About a third of Florida’s school districts are taking steps to deploy armed “guardians” on school campuses to prevent incidents such as mass shootings, according to the state Office of Safe Schools.
Damien Kelly, a veteran law-enforcement officer who is the first director of the newly created safety agency, told the Florida Board of Education on Wednesday that 22 of the 67 districts are in the process of deploying specially trained personnel under the “Coach Aaron Feis Guardian Program.”
The program was named for an assistant football coach who used his body to shield students during the Feb. 14 mass shooting that killed 14 students and three staff members at Marjory Stoneman Douglas High School in Parkland.
The guardian program, which is part of a $400 million school-safety law passed this year by the Legislature and approved by Gov. Rick Scott, has been controversial, with some districts rejecting the idea of training school personnel to be armed.
But with a mandate that each Florida school have at least one safety officer, some districts are using the guardian program, which was designed to supplement the traditional use of school resource officers and other law-enforcement officers.
The Legislature set aside $67 million in one-time funding for the guardian program to cover the cost of doing background checks and training the personnel. The guardians will also be provided with a $500 stipend to cover equipment costs.
Kelly, who spent 13 years with the Florida Department of Law Enforcement and a dozen years with the Memphis police, said 22 local sheriff’s departments have applied to train volunteers for the guardian program, with about $9.4 million in funding requests.
With students already back in their classrooms in the majority of districts for the 2018-2019 academic year, Kelly outlined other school safety initiatives underway including:
—- A FortifyFL app that will let students and others use their mobile phones to report suspicious activity.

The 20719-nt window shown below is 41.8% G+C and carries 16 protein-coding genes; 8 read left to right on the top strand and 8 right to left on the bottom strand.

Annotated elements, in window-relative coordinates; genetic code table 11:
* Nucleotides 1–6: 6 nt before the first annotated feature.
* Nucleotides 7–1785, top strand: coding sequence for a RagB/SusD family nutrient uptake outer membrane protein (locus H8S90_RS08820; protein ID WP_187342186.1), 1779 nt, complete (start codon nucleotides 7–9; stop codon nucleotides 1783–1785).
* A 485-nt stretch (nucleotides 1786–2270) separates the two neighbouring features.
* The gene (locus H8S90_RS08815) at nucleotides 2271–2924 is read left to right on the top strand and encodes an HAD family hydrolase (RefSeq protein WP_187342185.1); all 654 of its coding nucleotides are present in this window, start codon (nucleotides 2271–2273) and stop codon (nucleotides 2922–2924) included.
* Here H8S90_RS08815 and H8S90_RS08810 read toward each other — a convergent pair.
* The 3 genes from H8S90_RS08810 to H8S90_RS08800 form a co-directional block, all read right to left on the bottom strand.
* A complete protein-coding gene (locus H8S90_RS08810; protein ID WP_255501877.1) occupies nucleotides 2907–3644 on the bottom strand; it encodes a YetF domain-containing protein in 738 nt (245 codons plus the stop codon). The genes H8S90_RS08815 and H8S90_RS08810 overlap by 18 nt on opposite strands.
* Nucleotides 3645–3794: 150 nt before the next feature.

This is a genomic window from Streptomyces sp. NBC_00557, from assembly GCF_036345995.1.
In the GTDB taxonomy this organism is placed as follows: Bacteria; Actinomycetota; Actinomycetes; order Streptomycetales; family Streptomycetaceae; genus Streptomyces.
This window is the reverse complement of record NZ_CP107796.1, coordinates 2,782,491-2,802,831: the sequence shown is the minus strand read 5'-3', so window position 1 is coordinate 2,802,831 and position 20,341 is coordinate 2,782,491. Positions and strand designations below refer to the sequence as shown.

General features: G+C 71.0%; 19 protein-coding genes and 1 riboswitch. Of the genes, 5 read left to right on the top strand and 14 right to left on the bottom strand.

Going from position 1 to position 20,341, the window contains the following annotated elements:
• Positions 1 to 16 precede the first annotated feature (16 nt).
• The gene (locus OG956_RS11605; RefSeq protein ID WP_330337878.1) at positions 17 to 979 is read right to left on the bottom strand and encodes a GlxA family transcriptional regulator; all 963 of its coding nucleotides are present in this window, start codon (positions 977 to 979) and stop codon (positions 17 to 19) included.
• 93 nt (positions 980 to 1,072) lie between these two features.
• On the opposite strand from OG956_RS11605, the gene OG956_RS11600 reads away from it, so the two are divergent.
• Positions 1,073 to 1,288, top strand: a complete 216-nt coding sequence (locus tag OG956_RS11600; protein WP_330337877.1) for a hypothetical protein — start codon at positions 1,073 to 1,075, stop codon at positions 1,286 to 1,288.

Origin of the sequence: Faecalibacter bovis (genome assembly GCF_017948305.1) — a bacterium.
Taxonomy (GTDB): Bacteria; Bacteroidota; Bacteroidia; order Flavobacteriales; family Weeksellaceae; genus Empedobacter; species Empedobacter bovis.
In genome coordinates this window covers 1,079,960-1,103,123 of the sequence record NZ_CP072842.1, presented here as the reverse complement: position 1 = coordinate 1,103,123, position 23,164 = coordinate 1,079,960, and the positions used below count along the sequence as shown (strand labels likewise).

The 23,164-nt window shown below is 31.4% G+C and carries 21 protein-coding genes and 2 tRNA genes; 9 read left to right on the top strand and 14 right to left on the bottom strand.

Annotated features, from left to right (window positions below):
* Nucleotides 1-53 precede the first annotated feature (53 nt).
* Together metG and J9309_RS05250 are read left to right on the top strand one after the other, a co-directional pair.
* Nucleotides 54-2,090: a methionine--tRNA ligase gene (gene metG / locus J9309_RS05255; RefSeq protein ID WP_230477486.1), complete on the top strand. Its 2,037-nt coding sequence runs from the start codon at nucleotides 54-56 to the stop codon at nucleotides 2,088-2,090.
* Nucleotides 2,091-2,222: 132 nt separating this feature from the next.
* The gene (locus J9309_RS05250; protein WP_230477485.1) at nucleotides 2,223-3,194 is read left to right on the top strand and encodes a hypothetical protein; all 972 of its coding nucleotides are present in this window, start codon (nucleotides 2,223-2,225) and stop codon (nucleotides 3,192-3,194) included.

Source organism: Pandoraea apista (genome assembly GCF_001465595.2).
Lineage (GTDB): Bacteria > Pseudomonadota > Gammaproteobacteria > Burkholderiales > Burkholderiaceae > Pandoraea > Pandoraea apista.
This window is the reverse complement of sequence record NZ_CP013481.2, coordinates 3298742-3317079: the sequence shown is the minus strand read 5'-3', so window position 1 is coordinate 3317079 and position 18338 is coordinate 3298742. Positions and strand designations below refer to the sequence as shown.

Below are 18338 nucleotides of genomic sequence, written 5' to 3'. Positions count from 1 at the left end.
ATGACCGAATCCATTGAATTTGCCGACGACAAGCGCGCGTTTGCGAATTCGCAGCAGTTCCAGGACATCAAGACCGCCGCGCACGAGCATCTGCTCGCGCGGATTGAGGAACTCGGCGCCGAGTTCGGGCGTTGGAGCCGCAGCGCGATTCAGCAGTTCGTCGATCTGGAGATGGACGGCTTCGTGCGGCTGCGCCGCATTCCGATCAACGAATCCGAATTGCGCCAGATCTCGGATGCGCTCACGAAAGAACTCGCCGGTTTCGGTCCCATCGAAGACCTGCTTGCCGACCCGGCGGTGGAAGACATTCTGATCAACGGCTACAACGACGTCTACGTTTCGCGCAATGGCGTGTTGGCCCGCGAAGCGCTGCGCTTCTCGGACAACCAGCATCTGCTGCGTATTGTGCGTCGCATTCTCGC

—- A data-analytics system that will allow the monitoring of social media in school districts.
—- The appointment of a “school safety specialist” in each of the 67 districts to coordinate safety activity. The specialists will be trained by Kelly’s office.
Kelly also described to the Board of Education, which was meeting in Orlando, numerous meetings he has held with local school officials, law enforcement agencies and others as the new school-safety initiatives are put into place across the state.
He said he has been reviewing recommendations that were developed in the wake of other mass shootings, ranging from the Pulse nightclub shootings in 2016 in Orlando to the shootings at a Las Vegas music festival in 2017.
The safety suggestions include the use of active-shooter training, the need to test communication systems, planning for access by medical personnel and the need for more tourniquets, Kelly said.
He also said he has visited schools where new fencing has been installed to limit campus access, although in some cases it has drawn complaints from the public.
“Sadly, this is a different day and age that we’re living in now, and these measures are important,” Kelly said.
He also said cost remains a major factor for many districts and law-enforcement agencies as they work to improve school safety.
Other school-safety recommendations are expected to emerge from the ongoing work of the state-created Marjory Stoneman Douglas High School Public Safety Commission, which is investigating the Broward County shooting.